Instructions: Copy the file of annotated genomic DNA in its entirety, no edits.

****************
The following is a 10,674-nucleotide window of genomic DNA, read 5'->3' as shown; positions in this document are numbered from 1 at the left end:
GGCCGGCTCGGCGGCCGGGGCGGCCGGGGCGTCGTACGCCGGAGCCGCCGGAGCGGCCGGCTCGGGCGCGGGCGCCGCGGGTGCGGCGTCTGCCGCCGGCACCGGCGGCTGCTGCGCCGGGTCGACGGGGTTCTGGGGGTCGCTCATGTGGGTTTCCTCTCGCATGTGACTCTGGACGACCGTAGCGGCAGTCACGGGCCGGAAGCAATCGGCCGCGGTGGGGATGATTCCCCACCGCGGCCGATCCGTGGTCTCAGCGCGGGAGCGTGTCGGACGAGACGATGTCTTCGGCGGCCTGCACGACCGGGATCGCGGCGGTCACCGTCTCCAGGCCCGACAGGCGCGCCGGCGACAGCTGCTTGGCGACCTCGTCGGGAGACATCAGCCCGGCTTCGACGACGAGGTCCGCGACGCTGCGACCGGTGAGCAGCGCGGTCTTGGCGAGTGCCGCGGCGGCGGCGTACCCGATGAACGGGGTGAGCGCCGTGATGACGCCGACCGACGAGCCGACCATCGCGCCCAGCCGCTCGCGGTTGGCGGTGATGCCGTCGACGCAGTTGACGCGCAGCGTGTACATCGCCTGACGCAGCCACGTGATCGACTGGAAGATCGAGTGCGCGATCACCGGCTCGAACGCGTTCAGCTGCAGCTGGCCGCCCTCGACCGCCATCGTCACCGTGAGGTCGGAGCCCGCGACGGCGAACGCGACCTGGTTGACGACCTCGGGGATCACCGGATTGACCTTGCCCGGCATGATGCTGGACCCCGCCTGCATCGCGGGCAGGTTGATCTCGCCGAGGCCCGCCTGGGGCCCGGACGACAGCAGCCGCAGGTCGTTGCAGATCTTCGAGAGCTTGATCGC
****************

The following is a 10,674-nucleotide window of genomic DNA, read 5'->3' as shown; positions in this document are numbered from 1 at the left end:
GGCCGGCTCGGCGGCCGGGGCGGCCGGGGCGTCGTACGCCGGAGCCGCCGGAGCGGCCGGCTCGGGCGCGGGCGCCGCGGGTGCGGCGTCTGCCGCCGGCACCGGCGGCTGCTGCGCCGGGTCGACGGGGTTCTGGGGGTCGCTCATGTGGGTTTCCTCTCGCATGTGACTCTGGACGACCGTAGCGGCAGTCACGGGCCGGAAGCAATCGGCCGCGGTGGGGATGATTCCCCACCGCGGCCGATCCGTGGTCTCAGCGCGGGAGCGTGTCGGACGAGACGATGTCTTCGGCGGCCTGCACGACCGGGATCGCGGCGGTCACCGTCTCCAGGCCCGACAGGCGCGCCGGCGACAGCTGCTTGGCGACCTCGTCGGGAGACATCAGCCCGGCTTCGACGACGAGGTCCGCGACGCTGCGACCGGTGAGCAGCGCGGTCTTGGCGAGTGCCGCGGCGGCGGCGTACCCGATGAACGGGGTGAGCGCCGTGATGACGCCGACCGACGAGCCGACCATCGCGCCCAGCCGCTCGCGGTTGGCGGTGATGCCGTCGACGCAGTTGACGCGCAGCGTGTACATCGCCTGACGCAGCCACGTGATCGACTGGAAGATCGAGTGCGCGATCACCGGCTCGAACGCGTTCAGCTGCAGCTGGCCGCCCTCGACCGCCATCGTCACCGTGAGGTCGGAGCCCGCGACGGCGAACGCGACCTGGTTGACGACCTCGGGGATCACCGGATTGACCTTGCCCGGCATGATGCTGGACCCCGCCTGCATCGCGGGCAGGTTGATCTCGCCGAGGCCCGCCTGGGGCCCGGACGACAGCAGCCGCAGGTCGTTGCAGATCTTCGAGAGCTTGATCGC